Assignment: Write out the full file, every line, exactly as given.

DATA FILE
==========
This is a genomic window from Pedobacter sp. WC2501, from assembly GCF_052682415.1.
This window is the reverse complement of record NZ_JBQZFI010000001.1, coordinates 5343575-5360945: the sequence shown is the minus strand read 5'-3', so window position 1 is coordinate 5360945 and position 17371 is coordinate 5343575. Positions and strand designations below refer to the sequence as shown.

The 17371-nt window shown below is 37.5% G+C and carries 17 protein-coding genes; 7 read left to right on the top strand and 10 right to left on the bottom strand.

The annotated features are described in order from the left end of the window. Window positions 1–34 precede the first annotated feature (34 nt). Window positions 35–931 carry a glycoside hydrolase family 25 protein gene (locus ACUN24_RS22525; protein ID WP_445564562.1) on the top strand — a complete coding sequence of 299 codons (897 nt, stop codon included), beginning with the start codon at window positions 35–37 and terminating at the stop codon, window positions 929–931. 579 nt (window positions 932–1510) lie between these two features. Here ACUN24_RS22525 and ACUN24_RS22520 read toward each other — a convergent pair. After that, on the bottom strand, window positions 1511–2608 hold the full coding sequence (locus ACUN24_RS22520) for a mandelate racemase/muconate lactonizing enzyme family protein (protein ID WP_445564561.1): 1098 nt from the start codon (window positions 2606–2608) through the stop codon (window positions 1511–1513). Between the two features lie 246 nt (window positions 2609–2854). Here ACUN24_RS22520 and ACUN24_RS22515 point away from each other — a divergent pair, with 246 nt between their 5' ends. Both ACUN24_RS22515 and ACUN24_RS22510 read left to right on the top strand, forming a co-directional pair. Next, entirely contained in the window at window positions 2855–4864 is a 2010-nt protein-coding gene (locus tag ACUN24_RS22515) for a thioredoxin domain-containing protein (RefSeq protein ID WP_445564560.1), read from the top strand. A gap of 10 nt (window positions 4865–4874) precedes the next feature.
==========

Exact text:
This is a genomic window from Pedobacter sp. WC2501, from assembly GCF_052682415.1.
This window is the reverse complement of record NZ_JBQZFI010000001.1, coordinates 5343575-5360945: the sequence shown is the minus strand read 5'-3', so window position 1 is coordinate 5360945 and position 17371 is coordinate 5343575. Positions and strand designations below refer to the sequence as shown.

The 17371-nt window shown below is 37.5% G+C and carries 17 protein-coding genes; 7 read left to right on the top strand and 10 right to left on the bottom strand.

The annotated features are described in order from the left end of the window. Window positions 1–34 precede the first annotated feature (34 nt). Window positions 35–931 carry a glycoside hydrolase family 25 protein gene (locus ACUN24_RS22525; protein ID WP_445564562.1) on the top strand — a complete coding sequence of 299 codons (897 nt, stop codon included), beginning with the start codon at window positions 35–37 and terminating at the stop codon, window positions 929–931. 579 nt (window positions 932–1510) lie between these two features. Here ACUN24_RS22525 and ACUN24_RS22520 read toward each other — a convergent pair. After that, on the bottom strand, window positions 1511–2608 hold the full coding sequence (locus ACUN24_RS22520) for a mandelate racemase/muconate lactonizing enzyme family protein (protein ID WP_445564561.1): 1098 nt from the start codon (window positions 2606–2608) through the stop codon (window positions 1511–1513). Between the two features lie 246 nt (window positions 2609–2854). Here ACUN24_RS22520 and ACUN24_RS22515 point away from each other — a divergent pair, with 246 nt between their 5' ends. Both ACUN24_RS22515 and ACUN24_RS22510 read left to right on the top strand, forming a co-directional pair. Next, entirely contained in the window at window positions 2855–4864 is a 2010-nt protein-coding gene (locus tag ACUN24_RS22515) for a thioredoxin domain-containing protein (RefSeq protein ID WP_445564560.1), read from the top strand. A gap of 10 nt (window positions 4865–4874) precedes the next feature.